Kevin Rathbun endures fire, smoke and a broken ankle, but steakhouse is “fantastic”

Kevin Rathbun at KR  SteakBar

Kevin Rathbun at KR SteakBar

It’s been a crazy couple of weeks for Kevin Rathbun and a couple of his namesake restaurants.

First there was a kitchen fire at Rathbun’s in Inman Park that caused smoke and water damage and has kept the restaurant closed since July 4th, while repairs and renovations are underway.

Then, on July 5th, there was a power outage at KR SteakBar in Peachtree Hills that caused smoke from the wood-fired grill to billow from the kitchen and set off alarms, causing a 45-minute evacuation and interruption of dinner service.

Those events pale in comparison to what happened yesterday, though.

While sorting through the damage at Rathbun’s and helping with the clean up, Rathbun managed to trip on a run of conduit and fall through the drop ceiling. Luckily, he was above a freezer/cooler, which broke his fall on the way to floor — though he wound up with a fractured ankle bone.

“I could have landed on my head,” Rathbun said today. “But I wound up pretty unscathed, even if I need to be in a cast for the next six weeks, and maybe have a screw in my ankle. It could have been a lot worse.”

Rathbun said he hopes Rathbun’s will reopen in a week or two.

And he did have a bit of good news, today, when The Daily Meal published America’s 20 Best Steakhouses with Kevin Rathbun Steak at No. 5 on a list that includes Peter Luger in New York and Bern’s in Tampa.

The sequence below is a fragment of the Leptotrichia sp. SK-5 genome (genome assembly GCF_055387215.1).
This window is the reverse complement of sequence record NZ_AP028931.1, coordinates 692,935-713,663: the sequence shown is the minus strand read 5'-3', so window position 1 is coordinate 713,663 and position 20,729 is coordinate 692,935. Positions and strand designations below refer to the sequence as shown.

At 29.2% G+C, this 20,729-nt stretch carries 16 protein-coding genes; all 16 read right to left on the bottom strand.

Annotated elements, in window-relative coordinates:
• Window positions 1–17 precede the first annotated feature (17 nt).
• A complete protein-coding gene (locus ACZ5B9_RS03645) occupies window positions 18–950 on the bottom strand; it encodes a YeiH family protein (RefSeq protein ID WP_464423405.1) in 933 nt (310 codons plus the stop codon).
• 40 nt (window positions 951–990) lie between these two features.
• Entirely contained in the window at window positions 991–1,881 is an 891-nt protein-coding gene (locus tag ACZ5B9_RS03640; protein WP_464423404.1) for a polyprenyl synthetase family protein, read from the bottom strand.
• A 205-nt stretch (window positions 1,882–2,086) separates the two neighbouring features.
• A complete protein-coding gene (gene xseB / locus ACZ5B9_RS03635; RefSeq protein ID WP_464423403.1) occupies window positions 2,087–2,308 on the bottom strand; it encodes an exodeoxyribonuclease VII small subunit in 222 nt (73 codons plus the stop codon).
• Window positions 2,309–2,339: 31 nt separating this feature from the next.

“I think that’s fantastic,” Rathbun said. “That’s the best news I’ve heard in about 24 hours. It makes my heart sing. A Kansas City boy done good with a steakhouse. And we need all the business we can get down there since we don’t have the business at Rathbun’s.”

Here’s an excerpt from The Daily Meal story:

The best steakhouses in America are nothing short of temples, shrines built to honor the deceptively complex art of a perfectly cooked steak. While many of the country’s best steakhouses are replete with dark wood, red leather, and snifters of cognac, plenty more are modern, airy, and unpretentious. Because even the most discerning diner knows that décor is only one aspect of the overall steakhouse experience; when it comes down to it, it’s all about the steak.

At his spacious, whimsically appointed steakhouse, Rathbun is serving steakhouse classics like escargots, seafood towers, dry-aged porterhouse for two and three, a 22-ounce cowboy rib-eye, and 16-ounce New York strips, but there’s also a wide selection of items that you don’t see on most steakhouse menus, like Coca-Cola baby back pork ribs, eggplant fries, lobster fritters, ahi tuna poke, and Asian-style meatballs. If you go twice, order whatever you like. But if you go once, get the steak; we’d recommend that cowboy rib-eye.

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